In August of 2004, Robert Acuna was sentenced to the death penalty. His crime? Shooting his two elderly neighbors, James and Joyce Carroll, "execution style" and then proceeding to steal their car (Liptak). This heinous crime only adds to the current debate: should juveniles be sentenced as adults? The answer is yes, there should be no leniency displayed towards minors who commit the same serious crimes as adults. Although young, juveniles should be capable of understanding the serious extent of the crime they commit. Sentencing juveniles as adults will prevent perpetrators of major crimes, such as mass murder, from walking free. Furthermore, judges have enough experience to know whether to try a minor as an adult or not. Juvenile sentencing as adults is not a wrong but rather a form of justice in the face of rising teen violence.
Picture a mother receiving a phone call from the local police station that her ten-year-old son is being held in a jail cell for stealing school supplies and is facing charges of five years in prison; his mother weeps as she knows it is her fault for not being able to afford them. This has been an issue in the juvenile system since the early 1800s. The juvenile justice system has not been strong enough to find an appropriate sentence for small crimes committed by children who are not living stable lives. In the 1800s, they believed that the death sentence was one of the only ways to teach people that crime is not permissible, and even if children committed a very low-level crime, they could be put to death. Since then, the justice system has gone through phases of accepting the death sentence for children, to banning the death sentence for children under 18, and then banning the death sentence and life without parole for children completely. Many of these children have not had a fair chance in the system and have been punished for crimes that others may have done, so this problem must be fixed. Although most people would say that juveniles should be punished for their crimes, the community should be better involved in helping these children to know that these crimes are not allowed, and if they are committed, the community should be there to help these children learn from their mistakes.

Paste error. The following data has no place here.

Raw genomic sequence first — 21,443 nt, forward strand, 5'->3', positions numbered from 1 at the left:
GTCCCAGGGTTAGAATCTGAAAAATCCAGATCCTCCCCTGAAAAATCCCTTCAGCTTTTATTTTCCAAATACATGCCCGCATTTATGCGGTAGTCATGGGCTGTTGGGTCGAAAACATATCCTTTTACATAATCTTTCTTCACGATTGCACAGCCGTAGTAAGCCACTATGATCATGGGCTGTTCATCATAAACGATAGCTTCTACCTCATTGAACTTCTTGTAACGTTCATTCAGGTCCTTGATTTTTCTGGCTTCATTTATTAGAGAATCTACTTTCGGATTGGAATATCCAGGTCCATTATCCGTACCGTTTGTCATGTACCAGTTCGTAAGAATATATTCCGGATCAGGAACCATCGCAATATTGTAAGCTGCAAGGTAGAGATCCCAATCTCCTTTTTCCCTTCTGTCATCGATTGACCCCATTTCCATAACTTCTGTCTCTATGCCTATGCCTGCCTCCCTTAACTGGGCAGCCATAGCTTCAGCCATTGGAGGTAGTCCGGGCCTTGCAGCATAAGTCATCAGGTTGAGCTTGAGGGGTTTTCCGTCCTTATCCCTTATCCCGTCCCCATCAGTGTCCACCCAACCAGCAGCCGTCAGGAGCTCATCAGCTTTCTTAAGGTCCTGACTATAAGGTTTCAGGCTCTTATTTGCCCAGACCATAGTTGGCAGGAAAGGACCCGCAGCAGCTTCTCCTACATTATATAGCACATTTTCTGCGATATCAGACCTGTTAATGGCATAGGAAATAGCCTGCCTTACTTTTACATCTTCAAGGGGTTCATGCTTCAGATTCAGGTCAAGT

Regardless of age, a killer is a killer. A killer can be the daily customer you have at your job or the child you’re babysitting. “The Supreme Court justices would be wise as well as compassionate to strike a balance: Make juvenile offenders responsible for their actions but don't completely rob them of hope. And this should apply not only to the inmates who were 14 at the time of their crimes but to the remaining 2,497 who were 15 to 18 years old,” (Ellison 19). Kids make mistakes all the time, that doesn’t mean we should take their life away from them. With overlooking the listed factors in court when sentencing a juvenile, this will improve the number of children in prisons. Not all of these children partake in the act because of evil, but merely because of